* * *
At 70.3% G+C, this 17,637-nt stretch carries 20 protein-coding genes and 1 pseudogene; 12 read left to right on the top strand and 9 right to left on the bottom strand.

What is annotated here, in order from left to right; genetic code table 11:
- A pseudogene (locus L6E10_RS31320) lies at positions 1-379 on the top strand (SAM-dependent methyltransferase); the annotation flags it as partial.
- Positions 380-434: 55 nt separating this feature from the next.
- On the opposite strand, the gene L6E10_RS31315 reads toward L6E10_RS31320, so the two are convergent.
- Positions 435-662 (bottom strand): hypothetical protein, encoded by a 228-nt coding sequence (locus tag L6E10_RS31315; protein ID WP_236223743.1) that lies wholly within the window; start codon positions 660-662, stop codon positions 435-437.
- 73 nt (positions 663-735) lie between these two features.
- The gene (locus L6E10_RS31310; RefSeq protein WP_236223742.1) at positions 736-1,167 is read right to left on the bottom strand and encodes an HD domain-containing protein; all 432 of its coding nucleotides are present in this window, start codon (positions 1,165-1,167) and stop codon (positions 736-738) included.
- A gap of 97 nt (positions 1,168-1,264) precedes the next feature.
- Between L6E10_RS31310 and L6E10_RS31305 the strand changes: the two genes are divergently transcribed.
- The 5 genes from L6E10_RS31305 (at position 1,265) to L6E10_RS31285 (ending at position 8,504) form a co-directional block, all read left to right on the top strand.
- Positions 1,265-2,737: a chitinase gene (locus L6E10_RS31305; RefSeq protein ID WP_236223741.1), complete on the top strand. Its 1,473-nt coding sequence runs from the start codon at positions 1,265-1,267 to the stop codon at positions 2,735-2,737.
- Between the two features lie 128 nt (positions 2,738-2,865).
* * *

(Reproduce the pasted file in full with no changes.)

At 70.3% G+C, this 17,637-nt stretch carries 20 protein-coding genes and 1 pseudogene; 12 read left to right on the top strand and 9 right to left on the bottom strand.

What is annotated here, in order from left to right; genetic code table 11:
- A pseudogene (locus L6E10_RS31320) lies at positions 1-379 on the top strand (SAM-dependent methyltransferase); the annotation flags it as partial.
- Positions 380-434: 55 nt separating this feature from the next.
- On the opposite strand, the gene L6E10_RS31315 reads toward L6E10_RS31320, so the two are convergent.
- Positions 435-662 (bottom strand): hypothetical protein, encoded by a 228-nt coding sequence (locus tag L6E10_RS31315; protein ID WP_236223743.1) that lies wholly within the window; start codon positions 660-662, stop codon positions 435-437.
- 73 nt (positions 663-735) lie between these two features.
- The gene (locus L6E10_RS31310; RefSeq protein WP_236223742.1) at positions 736-1,167 is read right to left on the bottom strand and encodes an HD domain-containing protein; all 432 of its coding nucleotides are present in this window, start codon (positions 1,165-1,167) and stop codon (positions 736-738) included.
- A gap of 97 nt (positions 1,168-1,264) precedes the next feature.
- Between L6E10_RS31310 and L6E10_RS31305 the strand changes: the two genes are divergently transcribed.
- The 5 genes from L6E10_RS31305 (at position 1,265) to L6E10_RS31285 (ending at position 8,504) form a co-directional block, all read left to right on the top strand.
- Positions 1,265-2,737: a chitinase gene (locus L6E10_RS31305; RefSeq protein ID WP_236223741.1), complete on the top strand. Its 1,473-nt coding sequence runs from the start codon at positions 1,265-1,267 to the stop codon at positions 2,735-2,737.
- Between the two features lie 128 nt (positions 2,738-2,865).